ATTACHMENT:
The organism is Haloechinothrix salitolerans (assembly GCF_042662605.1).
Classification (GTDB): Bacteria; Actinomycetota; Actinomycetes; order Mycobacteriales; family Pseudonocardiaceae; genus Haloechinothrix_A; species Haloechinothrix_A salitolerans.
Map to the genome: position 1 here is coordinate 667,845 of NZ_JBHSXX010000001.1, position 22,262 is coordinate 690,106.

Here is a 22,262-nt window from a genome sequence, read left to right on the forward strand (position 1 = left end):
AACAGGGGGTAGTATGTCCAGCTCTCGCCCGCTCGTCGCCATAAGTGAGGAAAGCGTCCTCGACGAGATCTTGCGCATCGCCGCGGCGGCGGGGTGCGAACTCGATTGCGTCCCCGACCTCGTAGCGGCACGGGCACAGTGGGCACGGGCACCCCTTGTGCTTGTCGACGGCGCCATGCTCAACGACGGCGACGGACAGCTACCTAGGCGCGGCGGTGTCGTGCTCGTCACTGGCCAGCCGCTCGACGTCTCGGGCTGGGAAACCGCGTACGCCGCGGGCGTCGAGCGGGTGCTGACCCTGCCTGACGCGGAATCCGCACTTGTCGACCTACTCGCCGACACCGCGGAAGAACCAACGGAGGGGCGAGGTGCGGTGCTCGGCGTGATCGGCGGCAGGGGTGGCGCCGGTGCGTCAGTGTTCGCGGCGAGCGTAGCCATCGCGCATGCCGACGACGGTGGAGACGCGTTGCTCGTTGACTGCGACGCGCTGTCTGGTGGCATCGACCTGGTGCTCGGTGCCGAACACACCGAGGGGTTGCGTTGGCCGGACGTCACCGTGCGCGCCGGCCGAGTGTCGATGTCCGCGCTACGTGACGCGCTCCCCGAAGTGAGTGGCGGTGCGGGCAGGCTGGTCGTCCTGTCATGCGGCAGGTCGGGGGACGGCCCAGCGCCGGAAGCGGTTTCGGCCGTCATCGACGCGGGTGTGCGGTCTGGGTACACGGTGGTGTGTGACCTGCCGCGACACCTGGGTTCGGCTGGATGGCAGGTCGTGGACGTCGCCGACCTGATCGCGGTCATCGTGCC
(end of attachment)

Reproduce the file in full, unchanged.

The organism is Haloechinothrix salitolerans (assembly GCF_042662605.1).
Classification (GTDB): Bacteria; Actinomycetota; Actinomycetes; order Mycobacteriales; family Pseudonocardiaceae; genus Haloechinothrix_A; species Haloechinothrix_A salitolerans.
Map to the genome: position 1 here is coordinate 667,845 of NZ_JBHSXX010000001.1, position 22,262 is coordinate 690,106.

Here is a 22,262-nt window from a genome sequence, read left to right on the forward strand (position 1 = left end):
AACAGGGGGTAGTATGTCCAGCTCTCGCCCGCTCGTCGCCATAAGTGAGGAAAGCGTCCTCGACGAGATCTTGCGCATCGCCGCGGCGGCGGGGTGCGAACTCGATTGCGTCCCCGACCTCGTAGCGGCACGGGCACAGTGGGCACGGGCACCCCTTGTGCTTGTCGACGGCGCCATGCTCAACGACGGCGACGGACAGCTACCTAGGCGCGGCGGTGTCGTGCTCGTCACTGGCCAGCCGCTCGACGTCTCGGGCTGGGAAACCGCGTACGCCGCGGGCGTCGAGCGGGTGCTGACCCTGCCTGACGCGGAATCCGCACTTGTCGACCTACTCGCCGACACCGCGGAAGAACCAACGGAGGGGCGAGGTGCGGTGCTCGGCGTGATCGGCGGCAGGGGTGGCGCCGGTGCGTCAGTGTTCGCGGCGAGCGTAGCCATCGCGCATGCCGACGACGGTGGAGACGCGTTGCTCGTTGACTGCGACGCGCTGTCTGGTGGCATCGACCTGGTGCTCGGTGCCGAACACACCGAGGGGTTGCGTTGGCCGGACGTCACCGTGCGCGCCGGCCGAGTGTCGATGTCCGCGCTACGTGACGCGCTCCCCGAAGTGAGTGGCGGTGCGGGCAGGCTGGTCGTCCTGTCATGCGGCAGGTCGGGGGACGGCCCAGCGCCGGAAGCGGTTTCGGCCGTCATCGACGCGGGTGTGCGGTCTGGGTACACGGTGGTGTGTGACCTGCCGCGACACCTGGGTTCGGCTGGATGGCAGGTCGTGGACGTCGCCGACCTGATCGCGGTCATCGTGCC